This story is part of a collaborative project between Project: Cold Case and a University of North Florida Journalism class. The student credited above wrote this story as a class project.
“Your sisters don’t die. Only old people die.”
Jeanne Heinz remembers thinking just that when she was 12 years old. She looked up to her sister, after all. It was incredibly difficult to comprehend for a child that her sister was just gone.
The body of Mary Beth Heinz was discovered on May 10, 1972, near a creek in Rockville Centre, New York. She had been strangled and had abrasions on her neck and face. The Heinz family couldn’t believe it.
Mary Beth Heinz grew up in Mineola, New York on Long Island. She adored the King of Rock and decorated her room with Elvis Presley posters.
Attending school, partaking in the local Girl Scout troop, and doing arts are crafts were just some of Mary Beth’s favorite activities. “There was a show on TV she enjoyed that showed you how to draw,” Tommy Heinz said of his sister. “Our mother always made sure she had plenty of art supplies.”
The Heinz family would spend each summer in the Pocono mountains of Pennsylvania, assisting their grandmother run a motel. Mary Beth and her six siblings could always be found enjoying their time in the swimming pool or collecting frogs and turtles that would frequent the pool. “On Saturday mornings. Mary Beth and [her sister] Peggy would clean the sheets and rooms of guests,” Tommy said.
Mary Beth loved to play dress up when she was young. She never outgrew that. “In every picture, her hair is done,” Jeanne recalled. “She could really do an updo.”
Mary Beth was diagnosed with epilepsy when she was young. She suffered from grand mal seizures, which cause a loss of consciousness and violent muscle contractions. “I had to make sure she didn’t swallow her tongue in the middle of the night,” Jeanne recalled.
Seizures occurred daily. Because of that, Mary Beth needed to have someone around her to know exactly how to assist her. She couldn’t drive herself around town due to her condition.
Even school became difficult for Mary Beth. “She had one in her classroom and kids took it as a joke. She was bullied for that,” Tommy said.
In 1972, Mary Beth was working as a live-in nanny. She would live with the family during the week and spend the weekend at her family’s home. “She really cared about people,” Tommy said.
Because she couldn’t drive, she would take the bus each weekend. This weekend, Mary Beth was excited to attend a local epilepsy dance.
Mary Beth never made it home.
When her date and his mother knocked on the door, “my mother was mortified!” Jeanne recalled. The Heinz family invited them into the house to wait for Mary Beth to arrive. After a few hours, they left.
By morning, Mrs. Heinz was starting to panic.
She contacted the Nassau County Police Department but was told that there wasn’t much they could do. Mary Beth was 21 years old and an adult, after all. “They say every parent knows their child and my mother knew something was very wrong,” Jeanne said.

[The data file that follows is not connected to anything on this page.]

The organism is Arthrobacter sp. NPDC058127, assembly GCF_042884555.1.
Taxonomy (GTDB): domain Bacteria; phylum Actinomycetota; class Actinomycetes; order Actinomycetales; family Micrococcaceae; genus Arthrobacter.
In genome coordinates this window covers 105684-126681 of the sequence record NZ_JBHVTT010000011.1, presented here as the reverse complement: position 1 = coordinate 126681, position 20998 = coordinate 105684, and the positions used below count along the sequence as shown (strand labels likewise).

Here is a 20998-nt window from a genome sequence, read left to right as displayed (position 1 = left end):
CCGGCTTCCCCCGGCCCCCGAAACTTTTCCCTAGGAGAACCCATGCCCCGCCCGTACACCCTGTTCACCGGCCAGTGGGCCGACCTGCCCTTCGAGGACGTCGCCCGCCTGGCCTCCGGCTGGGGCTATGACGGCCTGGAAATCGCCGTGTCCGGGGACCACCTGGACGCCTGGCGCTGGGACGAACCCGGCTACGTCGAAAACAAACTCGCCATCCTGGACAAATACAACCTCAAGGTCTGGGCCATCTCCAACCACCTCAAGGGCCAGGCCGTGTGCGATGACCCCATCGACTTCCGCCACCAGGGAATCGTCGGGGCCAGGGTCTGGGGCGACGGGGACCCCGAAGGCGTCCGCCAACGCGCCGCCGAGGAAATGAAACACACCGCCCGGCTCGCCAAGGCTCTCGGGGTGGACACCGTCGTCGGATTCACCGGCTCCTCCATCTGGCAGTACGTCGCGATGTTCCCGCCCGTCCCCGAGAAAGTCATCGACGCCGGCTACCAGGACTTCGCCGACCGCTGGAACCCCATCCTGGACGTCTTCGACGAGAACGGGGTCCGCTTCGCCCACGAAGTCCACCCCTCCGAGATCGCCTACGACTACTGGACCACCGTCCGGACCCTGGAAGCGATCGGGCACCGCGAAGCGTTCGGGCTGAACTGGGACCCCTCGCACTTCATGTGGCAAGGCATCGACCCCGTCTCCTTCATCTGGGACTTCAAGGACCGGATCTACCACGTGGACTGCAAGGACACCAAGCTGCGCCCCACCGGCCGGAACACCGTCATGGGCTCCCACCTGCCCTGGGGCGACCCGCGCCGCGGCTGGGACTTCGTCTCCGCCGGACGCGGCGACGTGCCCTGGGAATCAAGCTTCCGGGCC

Five days later, her body was discovered.
Mr. Heinz was a New York City police officer and went to the scene a day later. Mary Beth’s older brothers followed suit. There, one of her brothers discovered another woman’s purse at the scene. “My father questioned how police could’ve missed that,” Jeanne said.
A short time later, another woman was discovered dead in the same area. Newspaper clippings from the time indicate that police believed the two murders possibly were related.
Mary Beth’s death hit the family hard. The grief prevented them from talking about it much. “It hit our father the hardest,” Tommy recalled.
“Cases on TV get solved in an hour and we are still waiting for Mary Beth’s case to get solved,” Jeanne said.
If you have any information on the unsolved murder of Mary Beth Heinz, please contact the Nassau County Police Department at (516) 571-2120.
Research & Impact
Many of the cases we receive have unfortunately been lost in the digital age. If you search many of the victim’s names on Google, few resources appear. Some cases have zero search results.
We have recently coined the term “Internet Silence,” in which historic accounts of currently unsolved homicides are difficult – if even possible – to access on the internet. Newspaper archives such as Newspapers.com have been vital in our attempts to record and re-tell these stories, but that collection isn’t complete by any means.
Based in Jacksonville, Florida, our local Florida Times-Union newspaper is not available on Newspapers.com, making it even more difficult to discover information on northeast Florida cases. In those situations, we often utilize the Jacksonville Public Library’s microfiche collection of Times-Union papers in the Downtown Jacksonville location.
We publish Spotlight articles every week in an attempt to help close the gap of lost stories. These are sometimes the beginning of a digital-age telling of a family’s lost loved one.
It’s one of many services we are proud to provide at Project: Cold Case.
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